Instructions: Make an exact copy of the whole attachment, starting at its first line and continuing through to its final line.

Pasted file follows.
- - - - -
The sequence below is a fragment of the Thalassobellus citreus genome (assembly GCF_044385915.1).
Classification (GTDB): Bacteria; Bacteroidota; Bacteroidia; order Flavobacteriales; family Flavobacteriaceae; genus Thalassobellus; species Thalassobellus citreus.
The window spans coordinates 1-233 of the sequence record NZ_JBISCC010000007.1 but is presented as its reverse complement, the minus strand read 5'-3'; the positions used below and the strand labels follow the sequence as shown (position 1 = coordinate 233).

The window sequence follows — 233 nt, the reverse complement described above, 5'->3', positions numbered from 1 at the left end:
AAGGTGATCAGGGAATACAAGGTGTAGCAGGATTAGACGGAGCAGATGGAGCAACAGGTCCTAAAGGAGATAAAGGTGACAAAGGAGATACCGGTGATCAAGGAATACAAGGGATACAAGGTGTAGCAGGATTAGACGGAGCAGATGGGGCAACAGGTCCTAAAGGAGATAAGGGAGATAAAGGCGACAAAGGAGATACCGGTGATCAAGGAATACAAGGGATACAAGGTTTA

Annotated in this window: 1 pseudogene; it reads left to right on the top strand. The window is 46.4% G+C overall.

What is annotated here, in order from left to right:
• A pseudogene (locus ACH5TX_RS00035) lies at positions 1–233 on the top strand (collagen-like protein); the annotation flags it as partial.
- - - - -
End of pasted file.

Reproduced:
The sequence below is a fragment of the Thalassobellus citreus genome (assembly GCF_044385915.1).
Classification (GTDB): Bacteria; Bacteroidota; Bacteroidia; order Flavobacteriales; family Flavobacteriaceae; genus Thalassobellus; species Thalassobellus citreus.
The window spans coordinates 1-233 of the sequence record NZ_JBISCC010000007.1 but is presented as its reverse complement, the minus strand read 5'-3'; the positions used below and the strand labels follow the sequence as shown (position 1 = coordinate 233).

The window sequence follows — 233 nt, the reverse complement described above, 5'->3', positions numbered from 1 at the left end:
AAGGTGATCAGGGAATACAAGGTGTAGCAGGATTAGACGGAGCAGATGGAGCAACAGGTCCTAAAGGAGATAAAGGTGACAAAGGAGATACCGGTGATCAAGGAATACAAGGGATACAAGGTGTAGCAGGATTAGACGGAGCAGATGGGGCAACAGGTCCTAAAGGAGATAAGGGAGATAAAGGCGACAAAGGAGATACCGGTGATCAAGGAATACAAGGGATACAAGGTTTA

Annotated in this window: 1 pseudogene; it reads left to right on the top strand. The window is 46.4% G+C overall.

What is annotated here, in order from left to right:
• A pseudogene (locus ACH5TX_RS00035) lies at positions 1–233 on the top strand (collagen-like protein); the annotation flags it as partial.